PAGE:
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Used BMW 5 Series review: 2000-2012

The BMW 5 Series engine performance is good, even from the models with relatively small capacity.

The BMW 5 Series is a medium-large German machine that’s aimed as much at the sports sedan market as at the buyers of luxury saloons.

Older 5 Series are rather smaller inside than you might expect. That’s chiefly because it has rear-wheel drive and the engine is set well back in the bay, meaning the gearbox is beside your feet. Recent cars, since about 2004, are better off in this respect, but it’s still wise to try all seats for size.

Handling is enhanced by the near-perfect weight distribution that’s the result of rear-wheel drive and the engine’s position. This is a car that feels just wonderful; seemingly the harder you drive at a bend the better it feels and responds.

The really clever thing is that this sports handling is achieved without upsetting comfort. Some of the worst of Australian roads may catch it out at times, but it generally makes light work of rough surfaces.

The great majority of BMW 5 Series sold in Australia are four-door sedans, but in recent years we seem to be joining our European cousins in choosing station wagons. Called ‘Touring’ wagons in BMW speak, these have a reasonable carrying capacity, though, as is often the way in the boutique-wagon class the slope of the rear end does restrict the entry of bulky objects.

Engine performance is good, even from the models with relatively small capacity. The non-turbo straight-six with a relatively small size of 2.0 litres, but has enough performance for many owners. The silky smooth nature of the straight sixes is excellent.

Big capacity BMW straight-sixes are some of our all-time favourite powerplants, providing effortless performance and a willingness to rev that’s delightful.

Many recent BMWs have turbocharged four-cylinder units that have plenty of torque. Though the engineering to minimise turbo lag is impressive, they still don’t provide the near instantaneous response we have loved in BMW non-turbo engines for many decades.

Rounding out the petrol engine range are superb V8 units. Big on power and torque they are much loved by enthusiastic drives. Their fuel consumption isn’t as high as you might anticipate as they are an excellent design.

BMW Australia was one of the early adopters of turbo-diesel technology downunder. These have become increasingly popular over the years. Turbo lag is better than average, but can still be a pain at times. But once that lag has gone and you’re into the big-torque midrange, you will love the endless grunt they provide.

Insurance can be expensive due to the cost of parts and the high status of trained repairers. So if you are moving up from a more mundane car to a BMW for the first time, shop around on premiums before becoming over-committed to the dream car.

Spare parts and repairs are about average in price for a vehicle of this type and prestige rating.

BMW is well represented in most major areas in Australia. Some factory-trained BMW mechanics have since left the company and set up independent repair shops. They don’t have the same factory contacts as the official dealers, but are often highly regarded by owners. This is certainly not a car for the amateur mechanic to attempt to work on.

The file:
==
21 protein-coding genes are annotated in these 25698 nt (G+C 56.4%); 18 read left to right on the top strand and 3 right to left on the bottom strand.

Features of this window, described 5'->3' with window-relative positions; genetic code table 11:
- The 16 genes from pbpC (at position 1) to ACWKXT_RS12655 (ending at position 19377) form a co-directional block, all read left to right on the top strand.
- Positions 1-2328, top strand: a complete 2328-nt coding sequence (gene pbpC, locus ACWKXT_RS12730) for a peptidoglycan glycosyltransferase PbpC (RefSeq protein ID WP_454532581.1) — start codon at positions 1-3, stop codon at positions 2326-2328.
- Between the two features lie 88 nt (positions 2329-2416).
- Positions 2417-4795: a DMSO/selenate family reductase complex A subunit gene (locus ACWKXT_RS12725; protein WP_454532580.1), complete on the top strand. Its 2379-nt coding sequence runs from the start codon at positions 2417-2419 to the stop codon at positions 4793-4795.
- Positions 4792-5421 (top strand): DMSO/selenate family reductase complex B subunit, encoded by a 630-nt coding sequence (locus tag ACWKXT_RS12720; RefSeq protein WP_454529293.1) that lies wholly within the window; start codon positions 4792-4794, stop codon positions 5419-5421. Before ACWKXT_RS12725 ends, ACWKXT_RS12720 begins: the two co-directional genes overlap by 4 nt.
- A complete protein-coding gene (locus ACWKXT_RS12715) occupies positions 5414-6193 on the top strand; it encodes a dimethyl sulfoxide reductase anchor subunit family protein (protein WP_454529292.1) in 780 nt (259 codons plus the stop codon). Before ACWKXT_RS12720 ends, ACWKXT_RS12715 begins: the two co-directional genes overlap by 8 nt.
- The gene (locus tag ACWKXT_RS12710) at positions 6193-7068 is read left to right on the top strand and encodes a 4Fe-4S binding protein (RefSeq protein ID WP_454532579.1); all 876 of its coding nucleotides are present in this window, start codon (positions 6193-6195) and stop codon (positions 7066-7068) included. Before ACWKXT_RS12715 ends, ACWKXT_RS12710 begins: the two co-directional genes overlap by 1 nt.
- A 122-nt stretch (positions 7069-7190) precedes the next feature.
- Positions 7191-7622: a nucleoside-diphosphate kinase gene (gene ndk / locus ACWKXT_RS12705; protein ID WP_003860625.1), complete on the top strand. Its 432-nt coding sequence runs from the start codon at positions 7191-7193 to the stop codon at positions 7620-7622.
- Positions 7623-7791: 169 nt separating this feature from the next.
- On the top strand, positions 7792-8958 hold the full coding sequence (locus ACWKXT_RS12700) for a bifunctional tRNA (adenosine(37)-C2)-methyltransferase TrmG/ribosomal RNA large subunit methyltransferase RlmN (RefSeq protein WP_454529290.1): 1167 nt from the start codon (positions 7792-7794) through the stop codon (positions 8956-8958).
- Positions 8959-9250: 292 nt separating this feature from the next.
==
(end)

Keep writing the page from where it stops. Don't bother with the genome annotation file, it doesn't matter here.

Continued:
WHAT TO LOOK FOR

Check on the insides of the front wheels and brake callipers for excessive brake-pad dust. That may be a sign of a hard driver.

Make sure all electronic and electrical items are operating correctly. Use the owner’s handbook to make sure you find everything as these are among the most complex cars on the planet.

Look over the car for body damage and previous repairs.

Be sure the engine starts virtually immediately and idles smoothly from the moment it fires up, even when it’s stone cold.

The engine should accelerate without hesitation and not blow smoke from the exhaust, no matter how hard it is worked.

Automatic transmissions should change smoothly and, except for some changes on big throttle openings, should be all but impossible to feel.

CAR BUYING TIP

If moving upmarket to a European car after a series of sensible low-cost Asian models make sure you budget for the high cost of servicing and repairs.
 

Pricing

Year Price From Price To
2012 $11,800 $54,340
2011 $11,800 $50,380
2010 $12,400 $33,220
2009 $10,700 $24,970
2008 $9,400 $25,080
2007 $9,000 $22,550
2006 $9,000 $20,350
2005 $7,500 $32,890
2004 $7,500 $17,050
2003 $6,000 $16,390
2002 $5,900 $16,060
2001 $5,400 $14,740
2000 $5,300 $14,740

View all BMW 5 Series pricing and specifications

Pricing guides

$10,020
Based on third party pricing data
Lowest Price
$5,300
Highest Price
$14,740

Range and Specs

VehicleSpecsPrice*
535i 3.5L, PULP, 5 SP AUTO $7,500 – 11,660 2000 BMW 5 Series 2000 535i Pricing and Specs
540i Executive 4.4L, PULP, 5 SP AUTO $9,600 – 14,520 2000 BMW 5 Series 2000 540i Executive Pricing and Specs
540i Protection 4.4L, PULP, 5 SP AUTO No recent listings 2000 BMW 5 Series 2000 540i Protection Pricing and Specs
540i Sport 4.4L, PULP, 5 SP AUTO $9,800 – 14,740 2000 BMW 5 Series 2000 540i Sport Pricing and Specs
Disclaimer: The pricing information shown in the editorial content (Review Prices) is to be used as a guide only and is based on information provided to Carsguide Autotrader Media Solutions Pty Ltd (Carsguide) both by third party sources and the car manufacturer at the time of publication. The Review Prices were correct at the time of publication.  Carsguide does not warrant or represent that the information is accurate, reliable, complete, current or suitable for any particular purpose. You should not use or rely upon this information without conducting an independent assessment and valuation of the vehicle.